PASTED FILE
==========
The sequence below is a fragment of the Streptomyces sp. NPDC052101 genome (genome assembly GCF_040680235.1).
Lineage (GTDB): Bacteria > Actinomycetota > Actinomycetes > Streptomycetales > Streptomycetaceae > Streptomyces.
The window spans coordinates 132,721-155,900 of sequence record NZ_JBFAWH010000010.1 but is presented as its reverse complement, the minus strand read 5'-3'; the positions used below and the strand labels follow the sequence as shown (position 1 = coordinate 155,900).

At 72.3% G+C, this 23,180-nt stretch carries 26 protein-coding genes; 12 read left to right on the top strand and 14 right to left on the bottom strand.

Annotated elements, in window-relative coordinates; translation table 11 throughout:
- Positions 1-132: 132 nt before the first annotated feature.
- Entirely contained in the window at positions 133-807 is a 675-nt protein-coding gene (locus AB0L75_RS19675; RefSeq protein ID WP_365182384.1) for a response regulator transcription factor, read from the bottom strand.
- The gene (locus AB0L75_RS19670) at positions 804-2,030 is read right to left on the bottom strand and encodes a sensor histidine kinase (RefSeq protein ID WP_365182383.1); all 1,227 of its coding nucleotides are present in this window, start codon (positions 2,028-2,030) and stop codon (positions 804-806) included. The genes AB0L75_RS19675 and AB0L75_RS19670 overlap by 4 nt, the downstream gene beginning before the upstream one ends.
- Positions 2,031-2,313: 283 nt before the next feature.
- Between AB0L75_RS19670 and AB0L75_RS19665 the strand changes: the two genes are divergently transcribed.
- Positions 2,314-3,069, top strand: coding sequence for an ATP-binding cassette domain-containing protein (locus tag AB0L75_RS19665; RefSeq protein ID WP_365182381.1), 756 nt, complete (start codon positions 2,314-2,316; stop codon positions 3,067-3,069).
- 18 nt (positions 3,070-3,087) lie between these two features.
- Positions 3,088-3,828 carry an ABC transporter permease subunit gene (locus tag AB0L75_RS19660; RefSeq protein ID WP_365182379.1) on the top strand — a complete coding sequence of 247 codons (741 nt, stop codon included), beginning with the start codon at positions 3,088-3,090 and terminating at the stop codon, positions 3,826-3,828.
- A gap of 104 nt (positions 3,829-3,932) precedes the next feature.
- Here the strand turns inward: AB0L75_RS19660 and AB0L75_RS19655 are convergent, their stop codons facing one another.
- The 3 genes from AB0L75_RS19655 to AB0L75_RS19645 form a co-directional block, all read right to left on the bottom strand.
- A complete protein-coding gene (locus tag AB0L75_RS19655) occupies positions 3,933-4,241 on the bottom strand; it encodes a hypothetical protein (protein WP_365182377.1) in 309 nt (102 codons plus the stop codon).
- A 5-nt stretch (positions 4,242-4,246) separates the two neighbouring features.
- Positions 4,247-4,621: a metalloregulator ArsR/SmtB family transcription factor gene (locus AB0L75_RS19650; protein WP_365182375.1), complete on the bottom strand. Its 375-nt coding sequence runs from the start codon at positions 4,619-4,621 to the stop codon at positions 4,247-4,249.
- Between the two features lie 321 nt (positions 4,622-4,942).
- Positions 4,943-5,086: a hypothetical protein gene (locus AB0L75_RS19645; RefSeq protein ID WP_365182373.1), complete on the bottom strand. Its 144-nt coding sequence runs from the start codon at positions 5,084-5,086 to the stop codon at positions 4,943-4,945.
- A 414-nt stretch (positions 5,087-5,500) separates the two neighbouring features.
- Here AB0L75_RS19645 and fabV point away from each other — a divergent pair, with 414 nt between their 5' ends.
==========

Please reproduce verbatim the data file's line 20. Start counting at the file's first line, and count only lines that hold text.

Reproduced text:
- Between the two features lie 321 nt (positions 4,622-4,942).